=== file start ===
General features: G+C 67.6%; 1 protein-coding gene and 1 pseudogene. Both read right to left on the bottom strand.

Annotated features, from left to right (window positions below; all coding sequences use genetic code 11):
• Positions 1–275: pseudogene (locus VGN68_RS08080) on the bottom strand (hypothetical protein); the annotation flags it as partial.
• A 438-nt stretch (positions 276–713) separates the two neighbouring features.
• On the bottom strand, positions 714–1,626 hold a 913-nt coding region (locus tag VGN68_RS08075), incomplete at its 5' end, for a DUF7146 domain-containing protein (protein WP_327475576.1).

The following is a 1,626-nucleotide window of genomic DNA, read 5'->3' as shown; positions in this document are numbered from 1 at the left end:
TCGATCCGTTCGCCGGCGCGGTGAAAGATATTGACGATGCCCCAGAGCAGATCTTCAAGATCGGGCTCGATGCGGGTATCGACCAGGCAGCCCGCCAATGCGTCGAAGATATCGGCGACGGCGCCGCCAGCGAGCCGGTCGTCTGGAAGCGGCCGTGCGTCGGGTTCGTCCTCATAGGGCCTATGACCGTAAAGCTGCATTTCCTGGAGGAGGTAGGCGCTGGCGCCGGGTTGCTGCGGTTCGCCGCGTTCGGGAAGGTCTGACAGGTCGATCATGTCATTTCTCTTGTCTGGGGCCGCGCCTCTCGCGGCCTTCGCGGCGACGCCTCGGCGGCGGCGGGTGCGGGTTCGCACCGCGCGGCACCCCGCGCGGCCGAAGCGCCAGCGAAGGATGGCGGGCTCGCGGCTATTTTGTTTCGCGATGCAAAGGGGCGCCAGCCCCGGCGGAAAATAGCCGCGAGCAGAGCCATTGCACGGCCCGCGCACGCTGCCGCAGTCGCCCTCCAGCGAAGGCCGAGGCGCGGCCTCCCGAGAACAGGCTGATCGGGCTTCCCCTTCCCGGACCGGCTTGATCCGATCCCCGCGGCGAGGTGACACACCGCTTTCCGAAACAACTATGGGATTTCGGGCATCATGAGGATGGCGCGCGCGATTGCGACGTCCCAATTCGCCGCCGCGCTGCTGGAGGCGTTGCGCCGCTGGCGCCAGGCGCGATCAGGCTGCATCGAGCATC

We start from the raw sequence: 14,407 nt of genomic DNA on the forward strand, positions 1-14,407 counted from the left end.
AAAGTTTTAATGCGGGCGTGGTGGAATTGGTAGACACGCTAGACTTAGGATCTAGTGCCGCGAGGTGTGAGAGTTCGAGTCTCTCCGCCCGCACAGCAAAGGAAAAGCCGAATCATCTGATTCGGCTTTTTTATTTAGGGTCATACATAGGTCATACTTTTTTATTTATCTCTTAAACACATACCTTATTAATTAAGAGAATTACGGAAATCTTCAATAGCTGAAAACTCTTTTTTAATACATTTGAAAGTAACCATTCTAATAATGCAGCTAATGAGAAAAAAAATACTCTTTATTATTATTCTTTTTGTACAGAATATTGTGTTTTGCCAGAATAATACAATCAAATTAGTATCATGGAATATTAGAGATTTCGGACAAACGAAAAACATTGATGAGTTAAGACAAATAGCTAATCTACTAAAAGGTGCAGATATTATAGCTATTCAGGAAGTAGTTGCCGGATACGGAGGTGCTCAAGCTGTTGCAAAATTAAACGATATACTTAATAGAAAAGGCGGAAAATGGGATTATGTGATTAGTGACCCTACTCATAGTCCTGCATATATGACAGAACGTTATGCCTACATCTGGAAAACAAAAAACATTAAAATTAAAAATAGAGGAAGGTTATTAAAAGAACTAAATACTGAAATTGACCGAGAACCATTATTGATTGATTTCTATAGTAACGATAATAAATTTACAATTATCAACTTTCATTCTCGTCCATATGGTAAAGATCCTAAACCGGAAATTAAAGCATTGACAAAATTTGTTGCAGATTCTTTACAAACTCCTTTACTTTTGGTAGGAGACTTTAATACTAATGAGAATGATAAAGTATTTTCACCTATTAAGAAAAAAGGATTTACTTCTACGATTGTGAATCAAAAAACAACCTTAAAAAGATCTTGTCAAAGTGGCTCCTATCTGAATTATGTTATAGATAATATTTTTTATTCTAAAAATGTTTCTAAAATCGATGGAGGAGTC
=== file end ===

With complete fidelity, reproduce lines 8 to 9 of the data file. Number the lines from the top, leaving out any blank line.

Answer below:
We start from the raw sequence: 14,407 nt of genomic DNA on the forward strand, positions 1-14,407 counted from the left end.
AAAGTTTTAATGCGGGCGTGGTGGAATTGGTAGACACGCTAGACTTAGGATCTAGTGCCGCGAGGTGTGAGAGTTCGAGTCTCTCCGCCCGCACAGCAAAGGAAAAGCCGAATCATCTGATTCGGCTTTTTTATTTAGGGTCATACATAGGTCATACTTTTTTATTTATCTCTTAAACACATACCTTATTAATTAAGAGAATTACGGAAATCTTCAATAGCTGAAAACTCTTTTTTAATACATTTGAAAGTAACCATTCTAATAATGCAGCTAATGAGAAAAAAAATACTCTTTATTATTATTCTTTTTGTACAGAATATTGTGTTTTGCCAGAATAATACAATCAAATTAGTATCATGGAATATTAGAGATTTCGGACAAACGAAAAACATTGATGAGTTAAGACAAATAGCTAATCTACTAAAAGGTGCAGATATTATAGCTATTCAGGAAGTAGTTGCCGGATACGGAGGTGCTCAAGCTGTTGCAAAATTAAACGATATACTTAATAGAAAAGGCGGAAAATGGGATTATGTGATTAGTGACCCTACTCATAGTCCTGCATATATGACAGAACGTTATGCCTACATCTGGAAAACAAAAAACATTAAAATTAAAAATAGAGGAAGGTTATTAAAAGAACTAAATACTGAAATTGACCGAGAACCATTATTGATTGATTTCTATAGTAACGATAATAAATTTACAATTATCAACTTTCATTCTCGTCCATATGGTAAAGATCCTAAACCGGAAATTAAAGCATTGACAAAATTTGTTGCAGATTCTTTACAAACTCCTTTACTTTTGGTAGGAGACTTTAATACTAATGAGAATGATAAAGTATTTTCACCTATTAAGAAAAAAGGATTTACTTCTACGATTGTGAATCAAAAAACAACCTTAAAAAGATCTTGTCAAAGTGGCTCCTATCTGAATTATGTTATAGATAATATTTTTTATTCTAAAAATGTTTCTAAAATCGATGGAGGAGTC